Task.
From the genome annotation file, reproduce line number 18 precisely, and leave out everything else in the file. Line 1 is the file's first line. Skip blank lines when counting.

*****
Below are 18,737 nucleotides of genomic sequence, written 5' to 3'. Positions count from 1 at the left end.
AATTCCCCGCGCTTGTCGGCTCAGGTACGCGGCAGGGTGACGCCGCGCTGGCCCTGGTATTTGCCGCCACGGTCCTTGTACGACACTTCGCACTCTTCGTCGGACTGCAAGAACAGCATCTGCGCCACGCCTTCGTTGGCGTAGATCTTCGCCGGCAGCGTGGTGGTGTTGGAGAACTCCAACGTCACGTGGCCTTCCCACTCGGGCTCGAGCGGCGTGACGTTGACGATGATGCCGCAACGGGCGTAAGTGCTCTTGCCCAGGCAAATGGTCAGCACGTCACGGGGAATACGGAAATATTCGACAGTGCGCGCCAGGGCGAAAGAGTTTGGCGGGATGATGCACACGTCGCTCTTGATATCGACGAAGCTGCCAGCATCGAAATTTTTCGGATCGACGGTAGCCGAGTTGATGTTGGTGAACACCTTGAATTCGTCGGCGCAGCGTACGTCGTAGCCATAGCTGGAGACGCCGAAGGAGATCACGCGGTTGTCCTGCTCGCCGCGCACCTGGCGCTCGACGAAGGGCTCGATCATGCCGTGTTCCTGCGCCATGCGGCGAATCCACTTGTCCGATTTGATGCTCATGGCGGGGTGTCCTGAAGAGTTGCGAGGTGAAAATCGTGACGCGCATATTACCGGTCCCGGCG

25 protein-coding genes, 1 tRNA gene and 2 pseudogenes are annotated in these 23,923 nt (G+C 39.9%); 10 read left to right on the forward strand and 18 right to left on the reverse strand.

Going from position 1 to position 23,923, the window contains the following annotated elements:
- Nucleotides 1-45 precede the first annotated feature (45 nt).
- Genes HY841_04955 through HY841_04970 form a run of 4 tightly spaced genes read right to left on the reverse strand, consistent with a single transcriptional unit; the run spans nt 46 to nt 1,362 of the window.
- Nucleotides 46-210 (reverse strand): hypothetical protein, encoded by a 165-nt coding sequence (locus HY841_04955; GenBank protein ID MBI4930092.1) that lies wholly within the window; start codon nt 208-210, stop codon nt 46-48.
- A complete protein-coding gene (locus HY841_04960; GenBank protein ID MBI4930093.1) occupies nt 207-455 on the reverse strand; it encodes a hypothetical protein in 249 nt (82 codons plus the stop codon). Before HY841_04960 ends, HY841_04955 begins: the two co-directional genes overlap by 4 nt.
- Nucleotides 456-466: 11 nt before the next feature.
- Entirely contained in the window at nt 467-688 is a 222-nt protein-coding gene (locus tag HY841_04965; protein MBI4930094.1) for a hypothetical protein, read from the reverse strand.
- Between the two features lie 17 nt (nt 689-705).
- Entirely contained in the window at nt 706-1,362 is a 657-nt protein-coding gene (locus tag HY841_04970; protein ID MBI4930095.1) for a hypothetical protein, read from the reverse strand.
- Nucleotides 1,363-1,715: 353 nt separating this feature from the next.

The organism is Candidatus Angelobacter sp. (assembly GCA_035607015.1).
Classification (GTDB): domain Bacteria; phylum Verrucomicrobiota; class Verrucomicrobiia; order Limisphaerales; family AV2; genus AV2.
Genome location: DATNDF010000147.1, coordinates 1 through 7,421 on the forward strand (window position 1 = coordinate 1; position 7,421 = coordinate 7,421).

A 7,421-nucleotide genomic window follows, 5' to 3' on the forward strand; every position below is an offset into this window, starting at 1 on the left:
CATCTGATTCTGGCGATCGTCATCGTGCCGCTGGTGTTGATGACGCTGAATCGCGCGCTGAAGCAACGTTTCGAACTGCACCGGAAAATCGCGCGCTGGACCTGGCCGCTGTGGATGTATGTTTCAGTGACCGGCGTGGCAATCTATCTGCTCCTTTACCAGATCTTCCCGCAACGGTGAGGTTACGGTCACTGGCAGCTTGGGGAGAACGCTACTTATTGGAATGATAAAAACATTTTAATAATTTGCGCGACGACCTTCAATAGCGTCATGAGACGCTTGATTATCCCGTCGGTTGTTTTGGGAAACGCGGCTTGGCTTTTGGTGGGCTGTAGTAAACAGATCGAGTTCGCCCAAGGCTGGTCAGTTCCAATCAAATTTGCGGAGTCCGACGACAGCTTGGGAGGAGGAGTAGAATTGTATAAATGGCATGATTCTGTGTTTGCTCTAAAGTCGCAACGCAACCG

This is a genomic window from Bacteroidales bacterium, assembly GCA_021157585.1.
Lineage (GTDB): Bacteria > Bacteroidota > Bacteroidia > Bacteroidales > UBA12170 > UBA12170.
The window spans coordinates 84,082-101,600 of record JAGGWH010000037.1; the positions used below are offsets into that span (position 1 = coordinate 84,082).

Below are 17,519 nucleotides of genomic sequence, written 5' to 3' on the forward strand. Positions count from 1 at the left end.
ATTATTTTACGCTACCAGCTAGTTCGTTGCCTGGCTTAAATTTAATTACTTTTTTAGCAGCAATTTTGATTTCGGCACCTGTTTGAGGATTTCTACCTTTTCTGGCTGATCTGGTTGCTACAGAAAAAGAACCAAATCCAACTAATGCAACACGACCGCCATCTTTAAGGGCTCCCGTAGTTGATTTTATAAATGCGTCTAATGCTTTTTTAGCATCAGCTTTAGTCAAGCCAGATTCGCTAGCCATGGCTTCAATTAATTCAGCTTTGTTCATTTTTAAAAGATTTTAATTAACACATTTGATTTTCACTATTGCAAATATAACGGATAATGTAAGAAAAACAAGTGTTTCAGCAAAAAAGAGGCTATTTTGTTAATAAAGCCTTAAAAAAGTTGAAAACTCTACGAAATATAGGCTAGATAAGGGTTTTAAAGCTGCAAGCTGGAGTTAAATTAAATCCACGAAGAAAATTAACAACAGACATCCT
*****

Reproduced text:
CATCTGATTCTGGCGATCGTCATCGTGCCGCTGGTGTTGATGACGCTGAATCGCGCGCTGAAGCAACGTTTCGAACTGCACCGGAAAATCGCGCGCTGGACCTGGCCGCTGTGGATGTATGTTTCAGTGACCGGCGTGGCAATCTATCTGCTCCTTTACCAGATCTTCCCGCAACGGTGAGGTTACGGTCACTGGCAGCTTGGGGAGAACGCTACTTATTGGAATGATAAAAACATTTTAATAATTTGCGCGACGACCTTCAATAGCGTCATGAGACGCTTGATTATCCCGTCGGTTGTTTTGGGAAACGCGGCTTGGCTTTTGGTGGGCTGTAGTAAACAGATCGAGTTCGCCCAAGGCTGGTCAGTTCCAATCAAATTTGCGGAGTCCGACGACAGCTTGGGAGGAGGAGTAGAATTGTATAAATGGCATGATTCTGTGTTTGCTCTAAAGTCGCAACGCAACCG